Mayor proposes land use changes to Seattle’s maritime and industrial areas

There would be protections for companies, some housing, and work spaces for artists.

A large shipping vessel that says "Pacific Basin" on its side passes through the Seattle port with mountains in the background.

The industrial zone guidelines in Seattle haven’t been updated in decades.

Photo via Port of Seattle

Ahoy there — big changes may be coming to Seattle’s maritime and industrial regions. Mayor Bruce Harrell recently proposed updating sections of the city’s land use policy for the parts of the city that are used by shipping companies and manufacturers.

In doing so, the new plan aims to:

  • Create 35,000 jobs over the next two decades
  • Build 3,000 new homes in that same time frame
  • Protect local companies

Here’s how a change to something like a zoning code can do all of that.

Zoning out

The mayor’s proposal would establish three new zones that refine how to use Seattle’s 7,000 acres of industrial land. Dividing things up like this hopes to make it easier for developers and local companies to plan for the future.

  • Maritime, Manufacturing, and Logistics: This zone near ports and other large open swaths would prevent mini-storage and big-box stores from moving in — sorry, Costco. The idea here is to help local companies add more jobs knowing their space is secured.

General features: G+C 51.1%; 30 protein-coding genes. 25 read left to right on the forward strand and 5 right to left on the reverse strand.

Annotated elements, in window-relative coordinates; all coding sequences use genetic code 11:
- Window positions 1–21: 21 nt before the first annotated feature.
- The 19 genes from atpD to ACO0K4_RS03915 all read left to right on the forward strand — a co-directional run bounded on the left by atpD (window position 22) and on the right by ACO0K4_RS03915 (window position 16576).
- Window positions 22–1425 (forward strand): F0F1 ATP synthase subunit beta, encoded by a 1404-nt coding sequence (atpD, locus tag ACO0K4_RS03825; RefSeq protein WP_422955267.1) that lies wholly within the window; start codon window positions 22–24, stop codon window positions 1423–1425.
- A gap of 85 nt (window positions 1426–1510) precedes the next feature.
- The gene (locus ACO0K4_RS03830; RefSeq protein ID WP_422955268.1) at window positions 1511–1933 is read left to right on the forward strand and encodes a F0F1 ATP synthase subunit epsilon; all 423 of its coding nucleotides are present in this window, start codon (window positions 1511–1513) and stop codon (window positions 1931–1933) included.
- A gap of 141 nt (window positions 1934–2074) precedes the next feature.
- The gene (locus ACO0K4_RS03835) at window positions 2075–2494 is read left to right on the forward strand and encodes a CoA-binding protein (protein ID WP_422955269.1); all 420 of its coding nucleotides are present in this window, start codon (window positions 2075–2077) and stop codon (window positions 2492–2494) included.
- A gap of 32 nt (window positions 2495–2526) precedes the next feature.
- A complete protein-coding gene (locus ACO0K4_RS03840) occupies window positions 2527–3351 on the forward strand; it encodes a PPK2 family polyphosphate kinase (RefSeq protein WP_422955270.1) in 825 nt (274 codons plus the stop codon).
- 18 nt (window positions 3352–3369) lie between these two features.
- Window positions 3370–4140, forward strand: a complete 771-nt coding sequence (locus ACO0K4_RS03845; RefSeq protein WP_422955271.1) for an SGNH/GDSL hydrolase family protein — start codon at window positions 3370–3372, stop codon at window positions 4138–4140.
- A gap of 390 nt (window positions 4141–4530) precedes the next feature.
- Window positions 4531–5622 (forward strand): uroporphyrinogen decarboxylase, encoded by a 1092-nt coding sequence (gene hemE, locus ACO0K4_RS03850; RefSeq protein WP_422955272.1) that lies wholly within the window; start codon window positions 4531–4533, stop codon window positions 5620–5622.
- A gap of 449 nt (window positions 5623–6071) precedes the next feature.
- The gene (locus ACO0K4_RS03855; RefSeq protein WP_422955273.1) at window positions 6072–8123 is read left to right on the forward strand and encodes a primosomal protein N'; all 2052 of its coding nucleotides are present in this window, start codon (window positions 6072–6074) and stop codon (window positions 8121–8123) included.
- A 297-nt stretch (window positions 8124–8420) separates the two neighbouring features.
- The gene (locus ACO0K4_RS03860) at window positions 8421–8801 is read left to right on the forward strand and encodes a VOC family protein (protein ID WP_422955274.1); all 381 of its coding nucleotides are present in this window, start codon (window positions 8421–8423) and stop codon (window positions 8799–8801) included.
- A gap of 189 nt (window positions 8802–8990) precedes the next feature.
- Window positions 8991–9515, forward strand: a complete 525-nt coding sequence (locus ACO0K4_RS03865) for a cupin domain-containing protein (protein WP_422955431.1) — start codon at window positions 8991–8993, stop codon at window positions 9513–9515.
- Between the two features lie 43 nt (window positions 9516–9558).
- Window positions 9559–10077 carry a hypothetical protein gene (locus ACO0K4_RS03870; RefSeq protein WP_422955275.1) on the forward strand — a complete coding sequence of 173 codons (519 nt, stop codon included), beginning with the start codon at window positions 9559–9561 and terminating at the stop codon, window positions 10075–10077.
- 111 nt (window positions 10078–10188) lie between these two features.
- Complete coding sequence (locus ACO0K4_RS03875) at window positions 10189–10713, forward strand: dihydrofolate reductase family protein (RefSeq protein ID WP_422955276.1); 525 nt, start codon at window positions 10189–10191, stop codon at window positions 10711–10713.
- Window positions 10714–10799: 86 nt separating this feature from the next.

• Industry and Innovation: Construction in this zone would include multi-story office buildings for research, design, and tech endeavor. The proposal encourages such development near light rail stations, restaurants, and retail businesses.
  • Urban Industrial: This is a fancy term for smaller sites that would have lighter industrial uses like textile manufacturing. It would also have some spaces for artists to create.

The Urban Industrial zone looks to boost housing development near the area.

Photo via the Office of the Mayor

As a part of the proposal, the city aims to build 3,000 homes on the edges of the Urban Industrial zone and in neighboring areas like Georgetown, South Park, and Ballard. Some of those homes would be planned for artists working in the zone, with hundreds of units in the affordable range.

What’s next

The city council will take up the mayor’s proposal next month, with several council members already signaling their support. If a bill passes, the new zones would be applied to an updated code 90 days after the vote.

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